Any light is conventional, but Bert Stephani knows how to utilise it in most innovative ways.

Over the course of this workshop, he implements various light sources from soft boxes to LEDs. Bert also shows how simple it can be to work with a model.

See first hand how Bert approaches his images. Don't be afraid to always adjust your setup while on the hunt for the perfect shot!

The Digital Pinhole Photography II

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Runtime - length of the film: 17m22s
Language: english
Skill level:

Summary:

Martin Timm is back with part two in his series on digital pinhole photography. Here he has gathered all the necessary ingredients to cook up a pinhole adapter that can fit any digital SLR.

The techniques used to construct it is right out of your grade school handicraft's hour. This amazingly simple approach using toilet paper rolls, tin foil, rubber bands glue etc is carefully explained. The result: a ready to use handy-dandy pinhole attachment for your digital camera that's ready to use.

So now it's time to get your feet wet..literally. Martin takes it outside and gives a hands-on demonstration using the pinhole adapter to compose a great picture, demonstrating it works too. So check it out!

A FotoTV Christmas Carol

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Runtime - length of the film: 12m06s
Skill level:
Related films:



Summary:

In this special holiday video, photographer Eberhard Schuy of Loft 2 creates a unique Christmas/New Years memento, exclusively for FotoTV viewers.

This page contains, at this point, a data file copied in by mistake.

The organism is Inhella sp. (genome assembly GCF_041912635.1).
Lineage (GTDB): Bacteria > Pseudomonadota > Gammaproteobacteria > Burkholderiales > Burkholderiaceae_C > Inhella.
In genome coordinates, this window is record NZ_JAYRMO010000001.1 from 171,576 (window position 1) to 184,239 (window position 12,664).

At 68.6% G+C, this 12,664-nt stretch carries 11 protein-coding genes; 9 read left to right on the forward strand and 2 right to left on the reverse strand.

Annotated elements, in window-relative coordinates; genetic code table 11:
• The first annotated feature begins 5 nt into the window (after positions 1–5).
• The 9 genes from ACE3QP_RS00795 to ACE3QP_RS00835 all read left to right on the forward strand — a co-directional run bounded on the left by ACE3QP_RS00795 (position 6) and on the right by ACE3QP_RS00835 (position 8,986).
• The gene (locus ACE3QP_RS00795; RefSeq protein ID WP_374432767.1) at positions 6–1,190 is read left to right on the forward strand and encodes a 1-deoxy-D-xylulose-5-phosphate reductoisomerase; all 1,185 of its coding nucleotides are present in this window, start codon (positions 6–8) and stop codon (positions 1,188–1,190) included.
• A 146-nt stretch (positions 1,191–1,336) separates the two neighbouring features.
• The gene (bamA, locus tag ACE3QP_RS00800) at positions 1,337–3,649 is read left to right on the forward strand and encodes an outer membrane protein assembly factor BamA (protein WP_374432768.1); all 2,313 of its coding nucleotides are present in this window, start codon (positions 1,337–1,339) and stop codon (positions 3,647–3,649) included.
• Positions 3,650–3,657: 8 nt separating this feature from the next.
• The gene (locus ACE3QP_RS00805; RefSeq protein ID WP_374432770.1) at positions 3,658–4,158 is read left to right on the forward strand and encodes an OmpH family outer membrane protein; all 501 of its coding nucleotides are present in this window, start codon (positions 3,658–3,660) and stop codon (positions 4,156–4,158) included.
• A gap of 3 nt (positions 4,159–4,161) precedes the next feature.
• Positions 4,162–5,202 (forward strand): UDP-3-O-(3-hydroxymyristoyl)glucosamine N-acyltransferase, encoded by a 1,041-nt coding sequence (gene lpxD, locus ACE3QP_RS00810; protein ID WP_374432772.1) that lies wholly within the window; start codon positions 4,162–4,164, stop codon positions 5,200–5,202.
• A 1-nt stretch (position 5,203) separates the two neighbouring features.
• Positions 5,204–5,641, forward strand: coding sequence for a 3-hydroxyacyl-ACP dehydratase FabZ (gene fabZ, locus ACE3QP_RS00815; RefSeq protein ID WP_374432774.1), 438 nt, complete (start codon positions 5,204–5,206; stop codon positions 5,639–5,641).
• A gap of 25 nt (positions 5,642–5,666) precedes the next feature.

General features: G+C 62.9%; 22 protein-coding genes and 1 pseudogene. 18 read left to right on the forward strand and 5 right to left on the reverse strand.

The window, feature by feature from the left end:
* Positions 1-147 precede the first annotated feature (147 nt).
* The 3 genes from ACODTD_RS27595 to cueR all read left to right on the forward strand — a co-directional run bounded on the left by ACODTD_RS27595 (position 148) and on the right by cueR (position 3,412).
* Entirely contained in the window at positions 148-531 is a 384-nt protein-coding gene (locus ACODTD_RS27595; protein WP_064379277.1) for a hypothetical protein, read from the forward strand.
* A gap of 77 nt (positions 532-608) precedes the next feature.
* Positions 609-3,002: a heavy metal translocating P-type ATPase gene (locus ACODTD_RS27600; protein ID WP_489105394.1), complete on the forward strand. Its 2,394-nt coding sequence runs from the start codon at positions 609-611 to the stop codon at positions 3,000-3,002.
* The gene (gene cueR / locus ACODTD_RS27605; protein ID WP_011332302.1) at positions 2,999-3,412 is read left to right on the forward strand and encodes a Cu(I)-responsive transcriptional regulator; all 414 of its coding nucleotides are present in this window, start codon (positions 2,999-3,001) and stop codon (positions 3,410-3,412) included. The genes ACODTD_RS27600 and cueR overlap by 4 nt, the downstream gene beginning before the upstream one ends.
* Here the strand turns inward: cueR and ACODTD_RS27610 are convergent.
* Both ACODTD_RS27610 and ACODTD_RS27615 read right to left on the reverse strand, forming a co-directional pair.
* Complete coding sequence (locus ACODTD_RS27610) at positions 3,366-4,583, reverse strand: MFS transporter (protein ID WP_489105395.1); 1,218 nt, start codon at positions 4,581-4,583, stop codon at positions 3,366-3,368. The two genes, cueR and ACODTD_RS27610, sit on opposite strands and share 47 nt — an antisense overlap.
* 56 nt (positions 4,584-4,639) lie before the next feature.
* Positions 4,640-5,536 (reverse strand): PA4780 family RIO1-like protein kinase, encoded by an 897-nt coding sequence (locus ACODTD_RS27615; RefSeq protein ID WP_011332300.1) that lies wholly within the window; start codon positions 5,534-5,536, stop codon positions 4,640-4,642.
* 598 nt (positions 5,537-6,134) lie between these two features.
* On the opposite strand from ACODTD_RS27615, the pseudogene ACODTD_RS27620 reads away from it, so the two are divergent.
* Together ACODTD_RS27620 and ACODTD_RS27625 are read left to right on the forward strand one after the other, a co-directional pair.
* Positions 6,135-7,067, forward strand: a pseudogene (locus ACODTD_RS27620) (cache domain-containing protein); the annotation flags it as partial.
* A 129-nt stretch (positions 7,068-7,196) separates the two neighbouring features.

Starting with basic materials, such as regular table salt and simple container, Schuy demonstrates step-by-step, how to create an iced-over, frosty Santa Claus, perfect to photograph and use as a holiday card. Although Schuy shows us two unique examples, practically any small item can be used and the creative possibilities are endless.

Normally, the first thing that comes to mind when attempting to photograph ice would be to use ice crystals straight from the freezer. Unfortunately, this technique would last only a few seconds, not leaving much time before melting, making it difficult to capture it on film. Schuy’s technique, creating snow that does not melt by using table salt remedies this problem. The frosted, or iced-over Santa Claus remains exactly as is so that there are no time constraints for making photos.

Moving along, Schuy sets up lighting best for bringing out the structure and detail of the frosty creations. Most photographers are aware of the particulars and troubles when it comes to photographing very bright, or white saturated textures. In addition to the thorough and highly beneficial technical information, Schuy takes several test shots, demonstrating specific techniques and tricks in regards to the lighting to achieve distinct shadows and most authentic looking results, and the results are fun and phenomenal—definitely a great idea for the holidays, as well as a way to try out new ideas.

The Self-Made Boom Stand

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Runtime - length of the film: 4m33s
Language: english
Skill level:

Summary:

In this do-it-yourself video tutorial, Michael Quack from Visual Pursuit Studios shows FotoTV how to make a heavy-duty boom stand out of materials that can be purchased from a local hardware store. Quack constructs a strong and long-lasting boom stand to support the weight of a boom and soft-box, as well as increasing its flexibility to also mount continuous lights, strobes, or other holders. In addition, he explains important aspects to consider, concerning precautionary measures, counterweight, material and size when constructing your own boom stand. This extra sturdy, durable boom stand is the ideal tripod boom stand for countless studio applications and very easy to make.